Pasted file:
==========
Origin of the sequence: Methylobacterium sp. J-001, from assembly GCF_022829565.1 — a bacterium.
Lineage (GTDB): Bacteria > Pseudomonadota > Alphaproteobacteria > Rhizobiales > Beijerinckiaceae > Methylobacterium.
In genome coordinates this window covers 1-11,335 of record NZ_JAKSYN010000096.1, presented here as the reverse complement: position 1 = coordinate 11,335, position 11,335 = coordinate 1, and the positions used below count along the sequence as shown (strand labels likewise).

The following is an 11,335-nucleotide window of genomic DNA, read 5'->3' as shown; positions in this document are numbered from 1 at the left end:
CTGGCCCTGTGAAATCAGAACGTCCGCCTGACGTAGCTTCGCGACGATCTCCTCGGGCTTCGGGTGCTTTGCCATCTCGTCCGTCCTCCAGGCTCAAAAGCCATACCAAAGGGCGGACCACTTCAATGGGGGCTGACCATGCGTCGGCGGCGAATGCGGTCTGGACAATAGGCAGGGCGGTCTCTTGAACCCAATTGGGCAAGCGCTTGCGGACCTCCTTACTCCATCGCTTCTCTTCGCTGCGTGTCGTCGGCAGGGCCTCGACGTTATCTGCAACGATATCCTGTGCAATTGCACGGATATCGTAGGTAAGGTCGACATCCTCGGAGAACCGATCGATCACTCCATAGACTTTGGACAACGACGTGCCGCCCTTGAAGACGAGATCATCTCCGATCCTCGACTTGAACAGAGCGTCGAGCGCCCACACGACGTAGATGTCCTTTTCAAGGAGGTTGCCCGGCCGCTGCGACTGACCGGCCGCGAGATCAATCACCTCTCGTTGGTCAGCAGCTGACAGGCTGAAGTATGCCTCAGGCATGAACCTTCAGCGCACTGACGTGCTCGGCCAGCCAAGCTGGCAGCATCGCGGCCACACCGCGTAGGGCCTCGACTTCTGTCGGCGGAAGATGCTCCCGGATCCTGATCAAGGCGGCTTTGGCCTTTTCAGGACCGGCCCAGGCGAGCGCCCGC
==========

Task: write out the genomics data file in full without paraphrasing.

Origin of the sequence: Methylobacterium sp. J-001, from assembly GCF_022829565.1 — a bacterium.
Lineage (GTDB): Bacteria > Pseudomonadota > Alphaproteobacteria > Rhizobiales > Beijerinckiaceae > Methylobacterium.
In genome coordinates this window covers 1-11,335 of record NZ_JAKSYN010000096.1, presented here as the reverse complement: position 1 = coordinate 11,335, position 11,335 = coordinate 1, and the positions used below count along the sequence as shown (strand labels likewise).

The following is an 11,335-nucleotide window of genomic DNA, read 5'->3' as shown; positions in this document are numbered from 1 at the left end:
CTGGCCCTGTGAAATCAGAACGTCCGCCTGACGTAGCTTCGCGACGATCTCCTCGGGCTTCGGGTGCTTTGCCATCTCGTCCGTCCTCCAGGCTCAAAAGCCATACCAAAGGGCGGACCACTTCAATGGGGGCTGACCATGCGTCGGCGGCGAATGCGGTCTGGACAATAGGCAGGGCGGTCTCTTGAACCCAATTGGGCAAGCGCTTGCGGACCTCCTTACTCCATCGCTTCTCTTCGCTGCGTGTCGTCGGCAGGGCCTCGACGTTATCTGCAACGATATCCTGTGCAATTGCACGGATATCGTAGGTAAGGTCGACATCCTCGGAGAACCGATCGATCACTCCATAGACTTTGGACAACGACGTGCCGCCCTTGAAGACGAGATCATCTCCGATCCTCGACTTGAACAGAGCGTCGAGCGCCCACACGACGTAGATGTCCTTTTCAAGGAGGTTGCCCGGCCGCTGCGACTGACCGGCCGCGAGATCAATCACCTCTCGTTGGTCAGCAGCTGACAGGCTGAAGTATGCCTCAGGCATGAACCTTCAGCGCACTGACGTGCTCGGCCAGCCAAGCTGGCAGCATCGCGGCCACACCGCGTAGGGCCTCGACTTCTGTCGGCGGAAGATGCTCCCGGATCCTGATCAAGGCGGCTTTGGCCTTTTCAGGACCGGCCCAGGCGAGCGCCCGC